Prudential PLC (LSE:PRU, Financial): During the quarter, Prudential successfully completed its previously announced spin-off of Jackson National and raised additional equity in Asia for the remaining Pru-Asia business. We are pleased to see the value gap begin to close but see considerable additional appreciation potential as Asian-domiciled and other global investors begin to fully appreciate its significant discount to its peers, excellent franchise, and growth potential.
New Position: Royal Dutch Shell (RDS.A, Financial)
Third Point initiated a position in Royal Dutch Shell (“Shell”) during the second and third quarters. The past two years have been especially challenging for Shell shareholders due to a major dividend cut and well-publicized court case that ordered changes to Shell’s business model. Stepping back further, it has been a difficult two decades for shareholders, with annualized stock returns of just 3% and decreasing returns on invested capital. However, despite the current sour sentiment, we see opportunity for improvement across the board at Shell.
Shell is one of the cheapest large cap stocks in the world, trading at under 4x next year’s EBITDA and ~8x earnings at “strip” prices. It also trades at a ~35% discount on most metrics to peers ExxonMobil and Chevron despite Shell’s higher quality and more sustainable business mix. Compared to its peers, Shell generates a much larger percentage of its cash flow and earnings from stable businesses that have a major role to play in the energy transition. For example, Shell is the largest global player in liquified natural gas (“LNG”), which is a critical transition fuel to move off carbon intensive coal-fired power generation. In 2022, we expect the company’s energy transition businesses (LNG, Renewables and Marketing) to generate EBITDA of over $25 billion with sustaining capex of only $5 billion. These businesses account for just over 40% of Shell’s EBITDA but would likely support Shell’s entire enterprise value if they were a standalone company. At the current share price, we believe investors are getting the remaining ~60% of EBITDA (upstream, refining and chemicals) for free.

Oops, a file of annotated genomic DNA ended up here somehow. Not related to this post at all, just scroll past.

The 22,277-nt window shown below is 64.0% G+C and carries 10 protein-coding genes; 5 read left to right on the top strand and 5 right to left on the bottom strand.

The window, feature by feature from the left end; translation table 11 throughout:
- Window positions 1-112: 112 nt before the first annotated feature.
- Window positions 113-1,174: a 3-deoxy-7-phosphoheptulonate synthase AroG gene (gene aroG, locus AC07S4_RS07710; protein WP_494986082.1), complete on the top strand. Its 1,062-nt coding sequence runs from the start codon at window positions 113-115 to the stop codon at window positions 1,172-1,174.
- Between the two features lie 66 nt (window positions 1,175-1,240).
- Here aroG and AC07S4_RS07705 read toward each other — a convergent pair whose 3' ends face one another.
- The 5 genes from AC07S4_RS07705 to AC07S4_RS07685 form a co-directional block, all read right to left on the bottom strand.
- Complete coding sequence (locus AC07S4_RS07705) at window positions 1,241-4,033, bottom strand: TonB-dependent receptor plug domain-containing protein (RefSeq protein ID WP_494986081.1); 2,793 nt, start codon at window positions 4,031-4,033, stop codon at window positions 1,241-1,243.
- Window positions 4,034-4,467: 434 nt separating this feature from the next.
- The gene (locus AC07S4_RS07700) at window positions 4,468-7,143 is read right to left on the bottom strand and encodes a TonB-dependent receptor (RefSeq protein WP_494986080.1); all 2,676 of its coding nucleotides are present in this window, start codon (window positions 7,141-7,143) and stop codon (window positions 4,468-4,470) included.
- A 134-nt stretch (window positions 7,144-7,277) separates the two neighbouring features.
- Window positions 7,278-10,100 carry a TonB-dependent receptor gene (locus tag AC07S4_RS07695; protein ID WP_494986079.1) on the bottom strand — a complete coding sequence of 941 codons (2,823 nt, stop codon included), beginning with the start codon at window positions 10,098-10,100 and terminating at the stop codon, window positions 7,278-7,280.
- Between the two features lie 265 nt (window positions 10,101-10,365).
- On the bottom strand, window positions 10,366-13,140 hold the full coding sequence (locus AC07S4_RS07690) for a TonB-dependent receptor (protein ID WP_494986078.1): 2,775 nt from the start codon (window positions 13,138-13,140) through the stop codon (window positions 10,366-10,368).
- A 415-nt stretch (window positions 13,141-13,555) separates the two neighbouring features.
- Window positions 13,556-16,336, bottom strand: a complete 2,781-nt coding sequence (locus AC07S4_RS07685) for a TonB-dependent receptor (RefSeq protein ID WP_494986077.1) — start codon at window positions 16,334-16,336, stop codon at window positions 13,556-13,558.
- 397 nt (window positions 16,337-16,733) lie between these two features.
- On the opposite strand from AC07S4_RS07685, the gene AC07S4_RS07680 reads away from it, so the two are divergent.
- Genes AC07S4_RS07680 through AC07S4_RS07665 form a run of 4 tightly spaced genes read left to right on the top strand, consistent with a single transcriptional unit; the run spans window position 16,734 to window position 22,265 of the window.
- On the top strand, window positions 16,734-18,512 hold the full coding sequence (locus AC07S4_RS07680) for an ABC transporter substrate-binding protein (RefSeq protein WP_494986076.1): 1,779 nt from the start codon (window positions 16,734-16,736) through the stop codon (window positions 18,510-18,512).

Management has been gradually divesting assets that are not aligned with a low-carbon future such as upstream and refining. This is perhaps most evident in Shell’s refining business where the company went from owning 54 refineries in 2004 to only five (by yearend.) This is a remarkable accomplishment. Shell’s massive dividend cut and other asset sales (e.g. Permian) have left it with an under-levered balance sheet with year-end 2021 net debt to EBITDA of well below 1x. This positions Shell to return capital earlier and more aggressively than peers.